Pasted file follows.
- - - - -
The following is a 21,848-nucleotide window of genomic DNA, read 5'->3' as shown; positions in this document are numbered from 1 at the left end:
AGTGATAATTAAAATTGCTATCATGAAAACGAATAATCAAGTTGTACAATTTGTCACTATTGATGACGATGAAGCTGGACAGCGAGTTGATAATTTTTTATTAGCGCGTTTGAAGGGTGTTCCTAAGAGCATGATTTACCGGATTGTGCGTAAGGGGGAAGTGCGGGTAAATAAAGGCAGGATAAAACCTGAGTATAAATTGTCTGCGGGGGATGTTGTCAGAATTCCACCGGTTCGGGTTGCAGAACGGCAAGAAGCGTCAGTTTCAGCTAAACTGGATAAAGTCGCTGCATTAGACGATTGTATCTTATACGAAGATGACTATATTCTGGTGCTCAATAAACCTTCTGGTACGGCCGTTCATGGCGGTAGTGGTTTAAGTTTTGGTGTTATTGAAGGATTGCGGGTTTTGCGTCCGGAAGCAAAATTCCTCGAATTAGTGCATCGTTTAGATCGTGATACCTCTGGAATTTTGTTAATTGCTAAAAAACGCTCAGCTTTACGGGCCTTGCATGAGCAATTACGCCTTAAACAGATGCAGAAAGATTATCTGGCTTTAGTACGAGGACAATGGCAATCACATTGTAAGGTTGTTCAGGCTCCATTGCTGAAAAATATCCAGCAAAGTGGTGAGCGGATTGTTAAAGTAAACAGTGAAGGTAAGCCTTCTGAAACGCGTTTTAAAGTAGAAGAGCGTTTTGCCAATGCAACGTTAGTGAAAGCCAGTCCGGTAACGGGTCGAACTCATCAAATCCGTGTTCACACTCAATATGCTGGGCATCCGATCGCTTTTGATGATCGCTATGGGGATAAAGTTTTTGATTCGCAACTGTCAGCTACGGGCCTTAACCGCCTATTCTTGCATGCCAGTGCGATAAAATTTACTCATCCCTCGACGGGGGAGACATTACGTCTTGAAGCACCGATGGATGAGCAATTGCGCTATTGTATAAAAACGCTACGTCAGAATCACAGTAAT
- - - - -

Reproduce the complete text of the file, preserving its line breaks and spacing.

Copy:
The following is a 21,848-nucleotide window of genomic DNA, read 5'->3' as shown; positions in this document are numbered from 1 at the left end:
AGTGATAATTAAAATTGCTATCATGAAAACGAATAATCAAGTTGTACAATTTGTCACTATTGATGACGATGAAGCTGGACAGCGAGTTGATAATTTTTTATTAGCGCGTTTGAAGGGTGTTCCTAAGAGCATGATTTACCGGATTGTGCGTAAGGGGGAAGTGCGGGTAAATAAAGGCAGGATAAAACCTGAGTATAAATTGTCTGCGGGGGATGTTGTCAGAATTCCACCGGTTCGGGTTGCAGAACGGCAAGAAGCGTCAGTTTCAGCTAAACTGGATAAAGTCGCTGCATTAGACGATTGTATCTTATACGAAGATGACTATATTCTGGTGCTCAATAAACCTTCTGGTACGGCCGTTCATGGCGGTAGTGGTTTAAGTTTTGGTGTTATTGAAGGATTGCGGGTTTTGCGTCCGGAAGCAAAATTCCTCGAATTAGTGCATCGTTTAGATCGTGATACCTCTGGAATTTTGTTAATTGCTAAAAAACGCTCAGCTTTACGGGCCTTGCATGAGCAATTACGCCTTAAACAGATGCAGAAAGATTATCTGGCTTTAGTACGAGGACAATGGCAATCACATTGTAAGGTTGTTCAGGCTCCATTGCTGAAAAATATCCAGCAAAGTGGTGAGCGGATTGTTAAAGTAAACAGTGAAGGTAAGCCTTCTGAAACGCGTTTTAAAGTAGAAGAGCGTTTTGCCAATGCAACGTTAGTGAAAGCCAGTCCGGTAACGGGTCGAACTCATCAAATCCGTGTTCACACTCAATATGCTGGGCATCCGATCGCTTTTGATGATCGCTATGGGGATAAAGTTTTTGATTCGCAACTGTCAGCTACGGGCCTTAACCGCCTATTCTTGCATGCCAGTGCGATAAAATTTACTCATCCCTCGACGGGGGAGACATTACGTCTTGAAGCACCGATGGATGAGCAATTGCGCTATTGTATAAAAACGCTACGTCAGAATCACAGTAAT